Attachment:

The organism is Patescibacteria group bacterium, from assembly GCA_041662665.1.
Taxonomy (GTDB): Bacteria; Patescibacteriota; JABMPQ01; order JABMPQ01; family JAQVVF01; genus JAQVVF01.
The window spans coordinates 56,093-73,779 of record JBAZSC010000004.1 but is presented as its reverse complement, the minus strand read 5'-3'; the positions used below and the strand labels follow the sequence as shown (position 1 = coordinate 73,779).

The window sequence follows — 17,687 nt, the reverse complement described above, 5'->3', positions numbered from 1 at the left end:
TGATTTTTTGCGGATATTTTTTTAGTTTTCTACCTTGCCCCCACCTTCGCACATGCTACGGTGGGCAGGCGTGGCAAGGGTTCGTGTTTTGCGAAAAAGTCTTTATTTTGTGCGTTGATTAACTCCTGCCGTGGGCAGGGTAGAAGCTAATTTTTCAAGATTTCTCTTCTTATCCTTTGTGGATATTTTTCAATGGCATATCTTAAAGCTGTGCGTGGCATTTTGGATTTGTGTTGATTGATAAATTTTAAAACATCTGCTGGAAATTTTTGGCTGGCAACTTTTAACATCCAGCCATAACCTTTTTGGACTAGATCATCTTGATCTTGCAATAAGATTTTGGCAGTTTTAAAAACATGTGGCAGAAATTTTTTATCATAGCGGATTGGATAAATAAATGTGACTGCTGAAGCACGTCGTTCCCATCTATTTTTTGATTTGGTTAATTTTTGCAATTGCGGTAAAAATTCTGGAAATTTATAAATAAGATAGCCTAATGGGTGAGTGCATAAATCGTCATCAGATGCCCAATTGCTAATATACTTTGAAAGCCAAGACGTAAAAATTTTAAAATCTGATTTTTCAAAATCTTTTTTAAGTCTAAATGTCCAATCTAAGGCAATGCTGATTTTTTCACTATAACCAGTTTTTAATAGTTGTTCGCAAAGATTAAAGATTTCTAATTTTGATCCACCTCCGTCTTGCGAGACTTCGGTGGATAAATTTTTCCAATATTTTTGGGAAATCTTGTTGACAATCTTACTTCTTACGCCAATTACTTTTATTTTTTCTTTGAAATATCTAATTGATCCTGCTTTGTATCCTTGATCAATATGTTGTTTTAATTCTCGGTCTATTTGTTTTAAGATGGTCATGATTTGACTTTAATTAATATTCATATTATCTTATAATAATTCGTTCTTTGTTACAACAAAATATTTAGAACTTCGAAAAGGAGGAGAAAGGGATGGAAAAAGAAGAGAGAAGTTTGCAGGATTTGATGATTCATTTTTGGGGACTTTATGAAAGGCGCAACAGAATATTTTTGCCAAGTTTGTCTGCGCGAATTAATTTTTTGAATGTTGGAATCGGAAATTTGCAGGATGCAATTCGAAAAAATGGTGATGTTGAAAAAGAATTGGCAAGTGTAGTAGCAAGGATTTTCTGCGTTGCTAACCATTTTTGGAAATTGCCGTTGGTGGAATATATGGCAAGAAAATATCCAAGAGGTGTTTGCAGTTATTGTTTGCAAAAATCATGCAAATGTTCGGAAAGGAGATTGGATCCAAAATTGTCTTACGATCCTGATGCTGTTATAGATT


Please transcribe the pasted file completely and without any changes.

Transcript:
The organism is Patescibacteria group bacterium, from assembly GCA_041662665.1.
Taxonomy (GTDB): Bacteria; Patescibacteriota; JABMPQ01; order JABMPQ01; family JAQVVF01; genus JAQVVF01.
The window spans coordinates 56,093-73,779 of record JBAZSC010000004.1 but is presented as its reverse complement, the minus strand read 5'-3'; the positions used below and the strand labels follow the sequence as shown (position 1 = coordinate 73,779).

The window sequence follows — 17,687 nt, the reverse complement described above, 5'->3', positions numbered from 1 at the left end:
TGATTTTTTGCGGATATTTTTTTAGTTTTCTACCTTGCCCCCACCTTCGCACATGCTACGGTGGGCAGGCGTGGCAAGGGTTCGTGTTTTGCGAAAAAGTCTTTATTTTGTGCGTTGATTAACTCCTGCCGTGGGCAGGGTAGAAGCTAATTTTTCAAGATTTCTCTTCTTATCCTTTGTGGATATTTTTCAATGGCATATCTTAAAGCTGTGCGTGGCATTTTGGATTTGTGTTGATTGATAAATTTTAAAACATCTGCTGGAAATTTTTGGCTGGCAACTTTTAACATCCAGCCATAACCTTTTTGGACTAGATCATCTTGATCTTGCAATAAGATTTTGGCAGTTTTAAAAACATGTGGCAGAAATTTTTTATCATAGCGGATTGGATAAATAAATGTGACTGCTGAAGCACGTCGTTCCCATCTATTTTTTGATTTGGTTAATTTTTGCAATTGCGGTAAAAATTCTGGAAATTTATAAATAAGATAGCCTAATGGGTGAGTGCATAAATCGTCATCAGATGCCCAATTGCTAATATACTTTGAAAGCCAAGACGTAAAAATTTTAAAATCTGATTTTTCAAAATCTTTTTTAAGTCTAAATGTCCAATCTAAGGCAATGCTGATTTTTTCACTATAACCAGTTTTTAATAGTTGTTCGCAAAGATTAAAGATTTCTAATTTTGATCCACCTCCGTCTTGCGAGACTTCGGTGGATAAATTTTTCCAATATTTTTGGGAAATCTTGTTGACAATCTTACTTCTTACGCCAATTACTTTTATTTTTTCTTTGAAATATCTAATTGATCCTGCTTTGTATCCTTGATCAATATGTTGTTTTAATTCTCGGTCTATTTGTTTTAAGATGGTCATGATTTGACTTTAATTAATATTCATATTATCTTATAATAATTCGTTCTTTGTTACAACAAAATATTTAGAACTTCGAAAAGGAGGAGAAAGGGATGGAAAAAGAAGAGAGAAGTTTGCAGGATTTGATGATTCATTTTTGGGGACTTTATGAAAGGCGCAACAGAATATTTTTGCCAAGTTTGTCTGCGCGAATTAATTTTTTGAATGTTGGAATCGGAAATTTGCAGGATGCAATTCGAAAAAATGGTGATGTTGAAAAAGAATTGGCAAGTGTAGTAGCAAGGATTTTCTGCGTTGCTAACCATTTTTGGAAATTGCCGTTGGTGGAATATATGGCAAGAAAATATCCAAGAGGTGTTTGCAGTTATTGTTTGCAAAAATCATGCAAATGTTCGGAAAGGAGATTGGATCCAAAATTGTCTTACGATCCTGATGCTGTTATAGATT